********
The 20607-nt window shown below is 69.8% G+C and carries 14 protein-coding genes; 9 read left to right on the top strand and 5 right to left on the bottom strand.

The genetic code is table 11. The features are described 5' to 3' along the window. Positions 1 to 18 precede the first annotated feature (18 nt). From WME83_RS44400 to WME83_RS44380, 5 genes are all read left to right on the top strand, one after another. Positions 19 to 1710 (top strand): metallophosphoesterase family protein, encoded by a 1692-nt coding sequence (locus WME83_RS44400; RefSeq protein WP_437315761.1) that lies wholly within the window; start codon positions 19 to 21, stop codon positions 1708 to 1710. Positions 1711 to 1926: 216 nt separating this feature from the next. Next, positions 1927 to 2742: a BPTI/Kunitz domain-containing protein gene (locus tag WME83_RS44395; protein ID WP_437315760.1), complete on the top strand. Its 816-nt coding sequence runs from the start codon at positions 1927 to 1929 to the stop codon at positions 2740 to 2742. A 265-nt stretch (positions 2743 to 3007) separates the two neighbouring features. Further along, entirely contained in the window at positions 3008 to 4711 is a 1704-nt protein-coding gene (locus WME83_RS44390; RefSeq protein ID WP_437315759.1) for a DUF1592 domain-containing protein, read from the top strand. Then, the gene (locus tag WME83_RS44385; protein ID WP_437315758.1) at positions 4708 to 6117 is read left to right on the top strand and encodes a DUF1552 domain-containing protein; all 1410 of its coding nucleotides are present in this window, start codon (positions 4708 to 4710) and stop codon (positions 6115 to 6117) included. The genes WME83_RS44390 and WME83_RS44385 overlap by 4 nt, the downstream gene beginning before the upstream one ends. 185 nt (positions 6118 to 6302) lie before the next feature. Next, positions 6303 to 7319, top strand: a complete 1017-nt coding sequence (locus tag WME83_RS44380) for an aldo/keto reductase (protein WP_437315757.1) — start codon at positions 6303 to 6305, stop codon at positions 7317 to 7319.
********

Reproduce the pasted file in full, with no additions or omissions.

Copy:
The 20607-nt window shown below is 69.8% G+C and carries 14 protein-coding genes; 9 read left to right on the top strand and 5 right to left on the bottom strand.

The genetic code is table 11. The features are described 5' to 3' along the window. Positions 1 to 18 precede the first annotated feature (18 nt). From WME83_RS44400 to WME83_RS44380, 5 genes are all read left to right on the top strand, one after another. Positions 19 to 1710 (top strand): metallophosphoesterase family protein, encoded by a 1692-nt coding sequence (locus WME83_RS44400; RefSeq protein WP_437315761.1) that lies wholly within the window; start codon positions 19 to 21, stop codon positions 1708 to 1710. Positions 1711 to 1926: 216 nt separating this feature from the next. Next, positions 1927 to 2742: a BPTI/Kunitz domain-containing protein gene (locus tag WME83_RS44395; protein ID WP_437315760.1), complete on the top strand. Its 816-nt coding sequence runs from the start codon at positions 1927 to 1929 to the stop codon at positions 2740 to 2742. A 265-nt stretch (positions 2743 to 3007) separates the two neighbouring features. Further along, entirely contained in the window at positions 3008 to 4711 is a 1704-nt protein-coding gene (locus WME83_RS44390; RefSeq protein ID WP_437315759.1) for a DUF1592 domain-containing protein, read from the top strand. Then, the gene (locus tag WME83_RS44385; protein ID WP_437315758.1) at positions 4708 to 6117 is read left to right on the top strand and encodes a DUF1552 domain-containing protein; all 1410 of its coding nucleotides are present in this window, start codon (positions 4708 to 4710) and stop codon (positions 6115 to 6117) included. The genes WME83_RS44390 and WME83_RS44385 overlap by 4 nt, the downstream gene beginning before the upstream one ends. 185 nt (positions 6118 to 6302) lie before the next feature. Next, positions 6303 to 7319, top strand: a complete 1017-nt coding sequence (locus tag WME83_RS44380) for an aldo/keto reductase (protein WP_437315757.1) — start codon at positions 6303 to 6305, stop codon at positions 7317 to 7319.